Our nation faces two great tasks

Jim Redwine Featured Local Columnist

Peg claims I can only concentrate on one thing at a time, and usually it is a televised sporting event. My response is, as a wife and mother she has a biased perspective. Many women appear to easily balance a career, housework, child care and husband care or, at least, that part of husband care that involves spotting innumerable tasks that must be done right now. And COVID-19 has not assuaged the situation. In fact, social isolation has converted our intermittent contact with its mutually welcomed respites into an opportunity for constant oversight and conflict.

And while the roots of our nation’s Original Sin may go back to 1619, its most recent manifestation, the tragic death of George Floyd while in police custody, occurred during the throes of the pandemic. This has forced us to face two volatile and virulent national crises at the same time — something we are not well equipped to do.

As with most problems, we can seek guidance from the wisdom of those upon whose shoulders we stand. When many Americans were totally disheartened by the Great Depression, President Franklin Roosevelt told us on March 4, 1933: “Our greatest task is to put people to work … and accomplish greatly needed projects.”

The state of Oklahoma enshrined the state seal with the motto: Labor omnia vincit (work conquers all). When confusion and despair threaten us, our collective wisdom directs us to roll up our sleeves and get to work.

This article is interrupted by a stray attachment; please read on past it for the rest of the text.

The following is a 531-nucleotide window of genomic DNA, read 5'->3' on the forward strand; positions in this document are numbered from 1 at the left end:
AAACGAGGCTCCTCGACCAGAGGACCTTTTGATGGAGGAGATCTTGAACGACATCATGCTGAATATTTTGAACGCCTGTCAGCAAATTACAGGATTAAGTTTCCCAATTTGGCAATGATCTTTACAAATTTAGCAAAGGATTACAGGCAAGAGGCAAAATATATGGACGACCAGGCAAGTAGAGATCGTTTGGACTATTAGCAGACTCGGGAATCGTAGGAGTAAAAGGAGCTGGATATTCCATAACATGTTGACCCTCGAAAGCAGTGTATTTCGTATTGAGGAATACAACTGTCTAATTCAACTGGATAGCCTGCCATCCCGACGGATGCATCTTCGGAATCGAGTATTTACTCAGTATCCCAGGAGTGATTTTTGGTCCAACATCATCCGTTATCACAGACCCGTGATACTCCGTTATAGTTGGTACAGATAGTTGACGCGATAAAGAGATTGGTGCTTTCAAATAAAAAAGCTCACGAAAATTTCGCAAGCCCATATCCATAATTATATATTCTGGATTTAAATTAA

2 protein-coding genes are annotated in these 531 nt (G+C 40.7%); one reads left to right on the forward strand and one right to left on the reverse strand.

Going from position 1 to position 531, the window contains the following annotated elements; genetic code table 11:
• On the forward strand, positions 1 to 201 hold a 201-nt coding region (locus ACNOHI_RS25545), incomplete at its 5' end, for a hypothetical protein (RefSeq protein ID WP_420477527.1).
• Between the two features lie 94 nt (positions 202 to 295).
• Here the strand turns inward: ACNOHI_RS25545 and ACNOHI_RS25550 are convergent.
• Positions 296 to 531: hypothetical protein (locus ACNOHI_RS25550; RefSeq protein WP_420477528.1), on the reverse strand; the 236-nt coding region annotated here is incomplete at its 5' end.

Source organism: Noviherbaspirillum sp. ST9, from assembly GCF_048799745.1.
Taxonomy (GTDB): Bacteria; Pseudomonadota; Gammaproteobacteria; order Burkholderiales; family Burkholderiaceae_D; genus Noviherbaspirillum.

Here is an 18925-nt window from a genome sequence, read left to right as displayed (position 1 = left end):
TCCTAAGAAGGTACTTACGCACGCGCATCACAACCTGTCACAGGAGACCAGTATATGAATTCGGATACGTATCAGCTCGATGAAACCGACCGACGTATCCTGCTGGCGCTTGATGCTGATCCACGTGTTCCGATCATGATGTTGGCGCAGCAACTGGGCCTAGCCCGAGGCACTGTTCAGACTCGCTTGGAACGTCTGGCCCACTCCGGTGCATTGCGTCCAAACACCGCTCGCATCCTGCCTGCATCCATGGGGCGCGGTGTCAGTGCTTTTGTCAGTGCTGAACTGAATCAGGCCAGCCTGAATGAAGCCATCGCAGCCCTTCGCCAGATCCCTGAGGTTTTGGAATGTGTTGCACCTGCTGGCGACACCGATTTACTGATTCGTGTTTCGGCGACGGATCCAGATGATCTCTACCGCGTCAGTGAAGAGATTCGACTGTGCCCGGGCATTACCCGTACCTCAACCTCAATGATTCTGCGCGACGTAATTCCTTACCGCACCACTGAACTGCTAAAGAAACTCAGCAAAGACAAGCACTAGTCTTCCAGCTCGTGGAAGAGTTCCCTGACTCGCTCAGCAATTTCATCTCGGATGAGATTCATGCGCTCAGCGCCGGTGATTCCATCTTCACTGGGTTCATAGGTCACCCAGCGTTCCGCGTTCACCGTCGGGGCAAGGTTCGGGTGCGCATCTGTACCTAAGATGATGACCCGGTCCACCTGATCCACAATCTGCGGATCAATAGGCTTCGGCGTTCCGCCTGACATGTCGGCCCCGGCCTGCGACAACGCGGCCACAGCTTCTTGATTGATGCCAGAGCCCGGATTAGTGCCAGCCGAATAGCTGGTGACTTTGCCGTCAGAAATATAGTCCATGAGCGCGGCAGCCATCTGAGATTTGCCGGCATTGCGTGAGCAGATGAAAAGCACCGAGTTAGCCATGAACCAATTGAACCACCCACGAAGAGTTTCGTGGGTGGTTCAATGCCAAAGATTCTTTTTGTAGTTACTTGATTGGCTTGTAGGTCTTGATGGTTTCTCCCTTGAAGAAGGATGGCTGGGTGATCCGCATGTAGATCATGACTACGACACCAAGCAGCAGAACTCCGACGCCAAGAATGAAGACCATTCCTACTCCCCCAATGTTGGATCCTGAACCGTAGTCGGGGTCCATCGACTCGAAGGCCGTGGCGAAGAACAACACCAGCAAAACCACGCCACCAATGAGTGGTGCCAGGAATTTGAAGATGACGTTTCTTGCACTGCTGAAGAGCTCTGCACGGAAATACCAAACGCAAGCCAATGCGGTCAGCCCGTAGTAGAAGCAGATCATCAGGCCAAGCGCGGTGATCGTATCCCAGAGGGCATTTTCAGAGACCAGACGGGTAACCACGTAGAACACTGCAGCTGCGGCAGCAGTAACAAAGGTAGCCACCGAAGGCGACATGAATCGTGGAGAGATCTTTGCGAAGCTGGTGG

I would like to point out to Peg that I see two major tasks to be done: (1) recover economically from COVID-19; and (2) use the protest demonstrations to positive good. My suggested answer to both is to co-opt FDR’s approach and meld it with the trillions of dollars and work hours our governments at all levels are making available to individuals and businesses.

Every locality has needs that are best identified by the people who actually live in each area. Individuals and families need jobs, businesses need workers and the public needs projects completed, such as educating and training children and adults, and construction of public assets: dams; roads; medical facilities; and utilities, etc.. People who have lost their jobs need to be re-trained as welders, nurses, farm hands and technicians.

Instead of providing short-term financial help, we can set up mobile employment offices where civil rights demonstrations are already taking place and offer job skills training and immediate employment. It is better to teach fishing than dole out a few fish for a few months. We can invest in ourselves as Wall Street does, for the long haul. Capitalism is a system that works. We can use it to address our economic problem, and by creating hope and incentive we can get those who have been left behind on the road to social justice.

So there, Peg. Now leave me alone and let me watch a replay of the Tiger Woods/Peyton Manning golf match against Phil Mickelson and Tom Brady.